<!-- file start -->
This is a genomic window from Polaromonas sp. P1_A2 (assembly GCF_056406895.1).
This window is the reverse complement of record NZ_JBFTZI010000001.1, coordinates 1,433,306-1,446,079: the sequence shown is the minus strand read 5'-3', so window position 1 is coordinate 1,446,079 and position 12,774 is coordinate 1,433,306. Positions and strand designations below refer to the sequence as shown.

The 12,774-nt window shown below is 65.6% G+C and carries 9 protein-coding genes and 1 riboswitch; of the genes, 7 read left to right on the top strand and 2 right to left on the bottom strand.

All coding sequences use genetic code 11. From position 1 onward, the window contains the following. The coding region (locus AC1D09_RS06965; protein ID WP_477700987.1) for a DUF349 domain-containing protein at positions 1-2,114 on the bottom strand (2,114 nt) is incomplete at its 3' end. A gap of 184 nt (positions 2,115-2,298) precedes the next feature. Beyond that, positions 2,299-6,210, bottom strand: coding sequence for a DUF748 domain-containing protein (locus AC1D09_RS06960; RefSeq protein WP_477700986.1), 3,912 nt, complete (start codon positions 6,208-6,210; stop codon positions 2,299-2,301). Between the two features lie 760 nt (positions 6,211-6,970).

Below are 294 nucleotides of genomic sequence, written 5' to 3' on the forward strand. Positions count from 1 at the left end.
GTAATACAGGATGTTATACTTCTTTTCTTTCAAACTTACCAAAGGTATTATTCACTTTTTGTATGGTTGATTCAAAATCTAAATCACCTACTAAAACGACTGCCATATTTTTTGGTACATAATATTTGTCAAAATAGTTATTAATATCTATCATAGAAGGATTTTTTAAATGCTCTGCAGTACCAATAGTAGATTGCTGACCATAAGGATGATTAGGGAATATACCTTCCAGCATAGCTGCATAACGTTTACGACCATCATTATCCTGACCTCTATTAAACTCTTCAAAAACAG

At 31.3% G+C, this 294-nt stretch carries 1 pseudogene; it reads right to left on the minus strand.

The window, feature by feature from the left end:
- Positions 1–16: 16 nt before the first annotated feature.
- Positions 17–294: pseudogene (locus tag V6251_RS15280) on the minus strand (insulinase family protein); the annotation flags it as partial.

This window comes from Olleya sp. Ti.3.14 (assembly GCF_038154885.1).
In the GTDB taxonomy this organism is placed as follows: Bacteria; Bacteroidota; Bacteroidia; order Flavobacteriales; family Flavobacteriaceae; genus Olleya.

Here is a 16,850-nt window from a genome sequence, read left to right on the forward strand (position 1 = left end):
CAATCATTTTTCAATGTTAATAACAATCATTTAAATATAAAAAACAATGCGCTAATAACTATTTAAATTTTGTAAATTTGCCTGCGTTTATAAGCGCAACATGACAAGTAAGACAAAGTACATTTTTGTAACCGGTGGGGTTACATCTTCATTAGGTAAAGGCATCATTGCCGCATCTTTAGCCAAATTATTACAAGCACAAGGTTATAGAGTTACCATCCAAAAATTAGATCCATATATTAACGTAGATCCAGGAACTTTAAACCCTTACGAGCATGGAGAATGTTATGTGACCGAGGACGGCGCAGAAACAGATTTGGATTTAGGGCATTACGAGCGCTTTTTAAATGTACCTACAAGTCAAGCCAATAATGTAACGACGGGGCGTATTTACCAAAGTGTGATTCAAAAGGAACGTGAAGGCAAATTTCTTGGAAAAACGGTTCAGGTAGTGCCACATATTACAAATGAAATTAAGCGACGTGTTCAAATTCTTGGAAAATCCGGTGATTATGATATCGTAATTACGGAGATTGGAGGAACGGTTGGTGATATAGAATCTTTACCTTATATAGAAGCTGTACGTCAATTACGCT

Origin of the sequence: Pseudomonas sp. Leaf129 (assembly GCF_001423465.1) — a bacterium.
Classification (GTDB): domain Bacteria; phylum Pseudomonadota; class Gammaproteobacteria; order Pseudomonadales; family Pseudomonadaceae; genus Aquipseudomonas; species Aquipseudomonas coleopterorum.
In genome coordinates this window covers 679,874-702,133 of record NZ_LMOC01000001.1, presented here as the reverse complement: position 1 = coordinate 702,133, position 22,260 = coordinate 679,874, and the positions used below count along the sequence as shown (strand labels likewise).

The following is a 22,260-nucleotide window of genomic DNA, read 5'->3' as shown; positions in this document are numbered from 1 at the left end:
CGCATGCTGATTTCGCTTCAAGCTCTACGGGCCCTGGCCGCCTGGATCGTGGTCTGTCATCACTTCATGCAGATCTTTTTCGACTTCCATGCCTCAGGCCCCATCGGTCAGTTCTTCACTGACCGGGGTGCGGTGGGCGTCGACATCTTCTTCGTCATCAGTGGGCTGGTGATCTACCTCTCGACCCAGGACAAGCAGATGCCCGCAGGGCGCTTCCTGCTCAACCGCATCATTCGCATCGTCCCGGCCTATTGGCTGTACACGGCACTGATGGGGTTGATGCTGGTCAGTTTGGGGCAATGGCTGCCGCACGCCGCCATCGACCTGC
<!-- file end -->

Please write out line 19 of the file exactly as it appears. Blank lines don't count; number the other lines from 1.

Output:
CGCATGCTGATTTCGCTTCAAGCTCTACGGGCCCTGGCCGCCTGGATCGTGGTCTGTCATCACTTCATGCAGATCTTTTTCGACTTCCATGCCTCAGGCCCCATCGGTCAGTTCTTCACTGACCGGGGTGCGGTGGGCGTCGACATCTTCTTCGTCATCAGTGGGCTGGTGATCTACCTCTCGACCCAGGACAAGCAGATGCCCGCAGGGCGCTTCCTGCTCAACCGCATCATTCGCATCGTCCCGGCCTATTGGCTGTACACGGCACTGATGGGGTTGATGCTGGTCAGTTTGGGGCAATGGCTGCCGCACGCCGCCATCGACCTGC